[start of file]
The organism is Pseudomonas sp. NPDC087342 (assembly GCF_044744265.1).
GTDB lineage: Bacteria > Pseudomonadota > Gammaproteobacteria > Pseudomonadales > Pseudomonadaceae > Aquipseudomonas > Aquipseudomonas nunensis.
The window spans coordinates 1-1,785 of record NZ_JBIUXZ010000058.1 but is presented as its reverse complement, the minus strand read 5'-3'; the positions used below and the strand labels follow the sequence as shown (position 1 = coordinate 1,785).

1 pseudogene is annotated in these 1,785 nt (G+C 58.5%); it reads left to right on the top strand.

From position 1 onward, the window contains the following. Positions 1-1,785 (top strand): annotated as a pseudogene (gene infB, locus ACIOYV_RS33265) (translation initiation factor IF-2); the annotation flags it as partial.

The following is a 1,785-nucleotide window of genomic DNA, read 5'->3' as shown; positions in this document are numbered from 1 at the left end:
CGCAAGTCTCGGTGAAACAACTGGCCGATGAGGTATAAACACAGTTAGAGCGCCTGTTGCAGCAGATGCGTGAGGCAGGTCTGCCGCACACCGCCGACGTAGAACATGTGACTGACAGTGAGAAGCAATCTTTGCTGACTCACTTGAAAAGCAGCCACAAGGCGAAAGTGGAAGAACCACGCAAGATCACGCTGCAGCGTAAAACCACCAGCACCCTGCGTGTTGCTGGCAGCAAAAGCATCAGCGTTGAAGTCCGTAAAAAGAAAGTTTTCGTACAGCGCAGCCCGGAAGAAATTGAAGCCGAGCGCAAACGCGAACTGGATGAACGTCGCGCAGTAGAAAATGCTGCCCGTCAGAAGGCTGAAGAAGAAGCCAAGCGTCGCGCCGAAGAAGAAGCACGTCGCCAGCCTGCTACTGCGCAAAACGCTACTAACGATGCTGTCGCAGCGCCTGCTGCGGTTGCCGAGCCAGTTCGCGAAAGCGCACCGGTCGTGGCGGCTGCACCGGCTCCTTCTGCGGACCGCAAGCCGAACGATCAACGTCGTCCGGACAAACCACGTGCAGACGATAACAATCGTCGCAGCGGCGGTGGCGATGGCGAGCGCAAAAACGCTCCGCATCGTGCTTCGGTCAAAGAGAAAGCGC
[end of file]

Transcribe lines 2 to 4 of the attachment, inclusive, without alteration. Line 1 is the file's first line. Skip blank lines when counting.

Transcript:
GTDB lineage: Bacteria > Pseudomonadota > Gammaproteobacteria > Pseudomonadales > Pseudomonadaceae > Aquipseudomonas > Aquipseudomonas nunensis.
The window spans coordinates 1-1,785 of record NZ_JBIUXZ010000058.1 but is presented as its reverse complement, the minus strand read 5'-3'; the positions used below and the strand labels follow the sequence as shown (position 1 = coordinate 1,785).

1 pseudogene is annotated in these 1,785 nt (G+C 58.5%); it reads left to right on the top strand.